Book Reviews

The Poet’s Guide to Food, Drink, & Desire
by Gaylord Brewer

The Banquet of Donny & Ari: Scenes from the Opera
by Naomi Guttman

Cooked
by Michael Pollan

Revenge Baking
by Randon Billings Noble

Biting the Apple
by Jeanie Greensfelder

Best Food Writing 2014
edited by Holly Hughes

Creamy and Crunchy
by Jon Krampner

Biting through the Skin
by Nina Mukerjee Furstenau

Feeding Orchids to Slugs
by Ann Mah

Mastering the Art of French Eating
by Florencia Clifford

Ivan Ramen
by Ivan Ramen

Third Thursday Potluck Cookbook
by Nancy Vienneau

Mint Tea & Minarets
by Kitty Morse

Prospero’s Kitchen
by Diana Farr Louis and June Marino

Mushroom: A Global History
by Cynthia Bertelsen

One Straw Revolution
by Masanobu Fukuoka

Fried Walleye & Cherry Pie
by Peggy Wolff

Day of Honey: A Memoir of Food, Love, and War
by Annia Ciezadlo

unrest
by Chloe Yelena Miller

The Hungry Ear
by Kevin Young

Best Food Writing 2012
by Holly Hughes

Dinner: a Love Story
by Jenny Rosenstrach

My Kitchen Wars
by Betty Fussell

American Cookery
by Laura Kalpakian

Apron Anxiety
by Alyssa Shelasky

Cucina Povera
by Pamela Sheldon Johns

Home Cooking: A Writer in the Kitchen
by Laurie Colwin

The Social Life of Coffee
by Brian Cowan

The Raw and the Cooked
by Jim Harrison

Modernist Cuisine
by Nathan Myhrvold, Chris Young, and Maxime Bilet

Horsemen of the Esophagus
by Jason Fagone

Coffee Philosophy for Everyone
by Scott F. Parker and Michael W. Austin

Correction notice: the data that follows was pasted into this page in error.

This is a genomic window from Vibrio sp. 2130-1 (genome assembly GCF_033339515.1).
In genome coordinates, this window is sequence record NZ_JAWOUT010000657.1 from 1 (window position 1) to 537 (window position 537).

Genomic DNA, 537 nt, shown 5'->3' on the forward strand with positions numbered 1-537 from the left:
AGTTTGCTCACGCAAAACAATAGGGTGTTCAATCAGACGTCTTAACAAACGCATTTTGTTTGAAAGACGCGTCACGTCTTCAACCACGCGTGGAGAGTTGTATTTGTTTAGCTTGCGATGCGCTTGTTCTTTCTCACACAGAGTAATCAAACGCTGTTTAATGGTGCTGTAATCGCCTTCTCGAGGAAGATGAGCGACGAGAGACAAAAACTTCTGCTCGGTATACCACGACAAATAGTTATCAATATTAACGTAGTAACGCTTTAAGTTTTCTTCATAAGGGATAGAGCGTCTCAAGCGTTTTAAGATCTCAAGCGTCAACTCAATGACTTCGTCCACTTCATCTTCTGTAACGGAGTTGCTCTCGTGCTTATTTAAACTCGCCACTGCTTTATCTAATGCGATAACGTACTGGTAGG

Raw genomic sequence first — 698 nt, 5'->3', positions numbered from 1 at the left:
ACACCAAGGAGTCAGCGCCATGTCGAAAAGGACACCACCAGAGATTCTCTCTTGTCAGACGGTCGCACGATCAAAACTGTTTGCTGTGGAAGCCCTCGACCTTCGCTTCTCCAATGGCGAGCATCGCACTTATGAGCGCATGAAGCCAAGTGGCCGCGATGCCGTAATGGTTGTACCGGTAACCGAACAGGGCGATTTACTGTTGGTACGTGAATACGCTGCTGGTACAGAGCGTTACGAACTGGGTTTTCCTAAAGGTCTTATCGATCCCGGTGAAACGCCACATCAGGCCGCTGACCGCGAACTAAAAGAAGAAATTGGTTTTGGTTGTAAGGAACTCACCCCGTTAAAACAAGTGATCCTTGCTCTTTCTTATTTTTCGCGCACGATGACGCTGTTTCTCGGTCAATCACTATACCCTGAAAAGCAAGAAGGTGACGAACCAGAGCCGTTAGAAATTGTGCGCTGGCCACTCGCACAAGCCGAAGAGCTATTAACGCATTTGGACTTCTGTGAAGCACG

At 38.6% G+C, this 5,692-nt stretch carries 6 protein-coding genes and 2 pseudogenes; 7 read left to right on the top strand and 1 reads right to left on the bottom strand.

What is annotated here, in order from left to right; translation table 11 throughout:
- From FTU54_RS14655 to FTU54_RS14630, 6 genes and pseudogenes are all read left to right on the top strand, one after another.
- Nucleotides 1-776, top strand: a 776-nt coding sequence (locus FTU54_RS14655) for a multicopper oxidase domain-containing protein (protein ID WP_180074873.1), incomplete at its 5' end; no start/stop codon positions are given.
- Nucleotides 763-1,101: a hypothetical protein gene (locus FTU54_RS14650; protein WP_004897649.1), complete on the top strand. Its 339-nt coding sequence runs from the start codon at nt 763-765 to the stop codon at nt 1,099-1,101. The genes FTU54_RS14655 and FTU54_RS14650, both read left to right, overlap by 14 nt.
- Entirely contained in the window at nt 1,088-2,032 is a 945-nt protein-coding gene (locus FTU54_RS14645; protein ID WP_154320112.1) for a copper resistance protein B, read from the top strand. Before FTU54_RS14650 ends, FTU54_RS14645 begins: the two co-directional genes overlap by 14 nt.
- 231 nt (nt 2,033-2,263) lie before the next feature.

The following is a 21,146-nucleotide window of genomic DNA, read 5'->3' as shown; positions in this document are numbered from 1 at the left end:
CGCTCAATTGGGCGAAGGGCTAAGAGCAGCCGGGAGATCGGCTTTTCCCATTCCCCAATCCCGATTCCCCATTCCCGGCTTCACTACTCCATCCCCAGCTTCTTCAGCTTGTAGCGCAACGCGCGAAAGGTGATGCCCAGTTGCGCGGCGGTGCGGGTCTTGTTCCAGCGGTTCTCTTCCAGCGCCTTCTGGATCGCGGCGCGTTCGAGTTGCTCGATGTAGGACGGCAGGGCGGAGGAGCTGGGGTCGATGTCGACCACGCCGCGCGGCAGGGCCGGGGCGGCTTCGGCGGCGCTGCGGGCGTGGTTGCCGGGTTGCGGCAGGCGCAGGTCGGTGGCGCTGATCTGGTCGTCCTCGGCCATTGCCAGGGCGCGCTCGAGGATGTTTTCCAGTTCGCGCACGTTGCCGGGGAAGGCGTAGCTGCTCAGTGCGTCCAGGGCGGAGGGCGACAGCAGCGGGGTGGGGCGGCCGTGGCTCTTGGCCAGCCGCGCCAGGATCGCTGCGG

Corked
by Kathryn Borel

Food Rules
by Michael Pollan

On Reading
by Rilke and Ruskin

America the Edible
by Adam Richman

Interview with the author of Party Girls,
Diane Goodman

Death Warmed Over
by Lisa Rogak

How to Cook a Crocodile
by Bonnie Lee Black

Great Food,
All Day Long

by Maya Angelou

Love Bites: Marital Skirmishes in the Kitchen
by Christopher Hirst

Best Food Writing 2011
edited by Holly Hughes

Balzac's Omelette
by Anka Muhlstein

The Little House Cookbook
by Barbara M. Walker

Muffins and Mayhem
by Suzanne Beecher

As Always, Julia:
The Letters of Julia Child and Avis De Voto

More...

Boozehound
by Jason Wilson

The Particular Sadness
of Lemon Cake

by Aimee Bender

The Bluberry Years
by Jim Minick

Livingston and the Tomato
by A. W. Livingston

Tomatoland
by Barry Estabrook

Palmento: A Sicilian Wine Odyssey
by Robert V. Camuto

Best Food Writing 2010 edited
by Holly Hughes

Curry
by Lizzie Collingham

Four Fish
by Paul Greenberg

The Physiology
of Taste

by Jean Anthelme Brillat-Savarin

Far Flung
and Well Fed

by R. W. Apple, Jr.

The Food of a Younger Land
by Mark Kurlansky

The Dirty Life
by Kristin Kimball

Ratio
by Michael Ruhlman

Cooking with Italian Grandmothers
by Jessica Theroux

Blood, Bones & Butter
by Gabrielle Hamilton

Candyfreak
by Steve Almond

The Alice B. Toklas Cook Book
by Alice B. Toklas

Medium Raw
by Anthony Bourdain

Appetite City
by William Grimes

Twain's Feast
by Andrew Beahrs

97 Orchard
by Jane Ziegelman

Born Round
by Frank Bruni

Cakewalk
by Kate Moses

Full English by
Tom Parker Bowles

Following Fish by
Samanth Subramanian

Eating Animals by
Jonathan Safran Foer

Immortal Milk: Adventures in Cheese
by Eric LeMay

For You, Mom. Finally
by Ruth Reichl

Farm City
by Novella Carpenter

Alone in the Kitchen with an Eggplant
edited by Jenni Ferrari-Adler

I ♥ Macarons
by Hisako Ogita

The Hamburger
by Josh Ozersky

Best Food Writing 2009 edited
by Holly Hughes

Gastrology
by Archestratos

Eat, Memory edited by Amanda Hesser

Eat My Globe
by Simon Majumdar

Eating
by Jason Epstein

What We Eat When We Eat Alone